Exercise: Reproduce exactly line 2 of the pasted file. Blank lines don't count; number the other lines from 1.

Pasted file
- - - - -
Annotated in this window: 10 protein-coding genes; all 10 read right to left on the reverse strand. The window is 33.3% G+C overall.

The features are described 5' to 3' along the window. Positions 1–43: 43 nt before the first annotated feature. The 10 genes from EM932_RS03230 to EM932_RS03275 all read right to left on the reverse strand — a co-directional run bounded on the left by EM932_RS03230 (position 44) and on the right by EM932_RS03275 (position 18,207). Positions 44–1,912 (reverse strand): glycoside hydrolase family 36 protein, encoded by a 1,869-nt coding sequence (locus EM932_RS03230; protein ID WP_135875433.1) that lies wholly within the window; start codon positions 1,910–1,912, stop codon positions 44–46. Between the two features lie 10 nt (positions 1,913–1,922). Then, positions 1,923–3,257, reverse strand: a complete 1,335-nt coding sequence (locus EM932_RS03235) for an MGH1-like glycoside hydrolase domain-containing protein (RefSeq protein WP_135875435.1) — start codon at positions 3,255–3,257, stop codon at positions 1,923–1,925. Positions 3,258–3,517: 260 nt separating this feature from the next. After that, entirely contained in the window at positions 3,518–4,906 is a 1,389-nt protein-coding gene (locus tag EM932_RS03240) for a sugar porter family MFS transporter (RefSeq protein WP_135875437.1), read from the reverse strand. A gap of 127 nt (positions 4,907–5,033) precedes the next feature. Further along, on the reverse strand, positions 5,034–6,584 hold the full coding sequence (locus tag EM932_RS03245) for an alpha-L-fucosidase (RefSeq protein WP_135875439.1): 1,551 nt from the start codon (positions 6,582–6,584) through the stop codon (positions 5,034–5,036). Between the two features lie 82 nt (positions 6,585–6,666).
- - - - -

The features are described 5' to 3' along the window. Positions 1–43: 43 nt before the first annotated feature. The 10 genes from EM932_RS03230 to EM932_RS03275 all read right to left on the reverse strand — a co-directional run bounded on the left by EM932_RS03230 (position 44) and on the right by EM932_RS03275 (position 18,207). Positions 44–1,912 (reverse strand): glycoside hydrolase family 36 protein, encoded by a 1,869-nt coding sequence (locus EM932_RS03230; protein ID WP_135875433.1) that lies wholly within the window; start codon positions 1,910–1,912, stop codon positions 44–46. Between the two features lie 10 nt (positions 1,913–1,922). Then, positions 1,923–3,257, reverse strand: a complete 1,335-nt coding sequence (locus EM932_RS03235) for an MGH1-like glycoside hydrolase domain-containing protein (RefSeq protein WP_135875435.1) — start codon at positions 3,255–3,257, stop codon at positions 1,923–1,925. Positions 3,258–3,517: 260 nt separating this feature from the next. After that, entirely contained in the window at positions 3,518–4,906 is a 1,389-nt protein-coding gene (locus tag EM932_RS03240) for a sugar porter family MFS transporter (RefSeq protein WP_135875437.1), read from the reverse strand. A gap of 127 nt (positions 4,907–5,033) precedes the next feature. Further along, on the reverse strand, positions 5,034–6,584 hold the full coding sequence (locus tag EM932_RS03245) for an alpha-L-fucosidase (RefSeq protein WP_135875439.1): 1,551 nt from the start codon (positions 6,582–6,584) through the stop codon (positions 5,034–5,036). Between the two features lie 82 nt (positions 6,585–6,666).